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With 17,000 babies born in Hillsborough County, less than 50% enter kindergarten ready to learn

Posted at 6:12 PM, Jul 15, 2022
and last updated 2022-07-15 18:12:01-04

TAMPA, Fla — The first day of school is less than a month away for Hillsborough County and with around 17,000 babies born each year, Champions for Children Tampa Bay reports that less than half of those babies here in the county are set up for success.

Hillsborough County is the 7th largest school district in the country, according to the National Center for Education Statistics.

Meanwhile Champions for Children reports that less than 50% of babies born in in the county enter kindergarten ready to learn.

“Learning begins at birth because a child's brain is growing rapidly from the time of birth to the age of five. About 80%-90% of your brain volume and structure is forming," Amy Haile, the CEO of Champions for Children, said.

Haile told ABC Action News that trauma plays a major role in a child's ability to learn.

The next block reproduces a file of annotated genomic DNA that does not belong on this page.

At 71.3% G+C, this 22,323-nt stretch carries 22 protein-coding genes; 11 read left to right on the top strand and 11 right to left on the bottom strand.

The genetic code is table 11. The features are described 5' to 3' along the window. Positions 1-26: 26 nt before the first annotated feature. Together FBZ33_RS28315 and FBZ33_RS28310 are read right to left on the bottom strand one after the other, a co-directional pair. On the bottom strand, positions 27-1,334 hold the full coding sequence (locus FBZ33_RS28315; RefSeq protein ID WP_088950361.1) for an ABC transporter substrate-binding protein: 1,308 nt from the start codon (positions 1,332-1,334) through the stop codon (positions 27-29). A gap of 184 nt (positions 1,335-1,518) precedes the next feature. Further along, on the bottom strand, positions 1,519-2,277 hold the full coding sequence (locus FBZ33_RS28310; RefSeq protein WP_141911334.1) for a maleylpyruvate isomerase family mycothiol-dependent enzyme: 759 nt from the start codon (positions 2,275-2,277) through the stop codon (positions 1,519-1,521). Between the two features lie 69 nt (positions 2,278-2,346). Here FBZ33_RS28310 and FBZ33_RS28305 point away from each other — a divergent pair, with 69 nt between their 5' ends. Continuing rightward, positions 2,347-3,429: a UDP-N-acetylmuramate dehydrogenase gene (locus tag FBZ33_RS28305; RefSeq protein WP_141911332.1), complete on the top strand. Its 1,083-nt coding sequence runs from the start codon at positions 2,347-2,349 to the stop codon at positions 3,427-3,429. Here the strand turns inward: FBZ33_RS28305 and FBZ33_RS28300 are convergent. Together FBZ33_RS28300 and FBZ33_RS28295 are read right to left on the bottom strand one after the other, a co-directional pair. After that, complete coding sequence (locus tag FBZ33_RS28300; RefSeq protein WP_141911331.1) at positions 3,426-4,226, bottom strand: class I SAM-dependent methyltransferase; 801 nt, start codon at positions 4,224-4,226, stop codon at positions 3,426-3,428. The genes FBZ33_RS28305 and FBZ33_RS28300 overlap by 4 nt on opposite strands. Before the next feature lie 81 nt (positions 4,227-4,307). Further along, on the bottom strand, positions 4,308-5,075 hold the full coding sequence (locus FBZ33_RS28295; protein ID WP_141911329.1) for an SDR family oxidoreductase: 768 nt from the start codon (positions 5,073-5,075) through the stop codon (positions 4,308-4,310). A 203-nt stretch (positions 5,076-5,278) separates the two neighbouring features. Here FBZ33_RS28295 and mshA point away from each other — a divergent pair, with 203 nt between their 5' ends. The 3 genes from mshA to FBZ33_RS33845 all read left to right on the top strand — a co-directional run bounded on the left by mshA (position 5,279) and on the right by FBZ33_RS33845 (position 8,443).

“When a child has early childhood trauma, whether that's child abuse and neglect, or a serious illness, that really disrupts how their brain can respond to the learning environment," Haile added.

Champions for Children places Hillsborough County as the highest in Florida for the most reported and confirmed cases of abuse and neglect.

Haile said it’s important parents realize that the impact of neglect goes beyond childhood and that it can dramatically increase the risk for academic failure and impaired socioemotional development.

She told ABC Action News financial stressors don’t have to get in the way and, creating positive childhood experiences can make a child more likely to succeed in the classroom.

“Poverty does not equal neglect... Any parent can give this million dollar gift to their child through everyday actions of talking, reading and singing with their children... It's not about your two year old having an iPad, because learning from an iPad and having the latest electronic learning tool is still not going to replace a book in their lap and an adult reading to them. Because it really is that social emotional connection with the individual and the talking and reading," Haile explained.

Haile added these behaviors not only promote early learning and literacy but they also promote positive attachment between children and adults.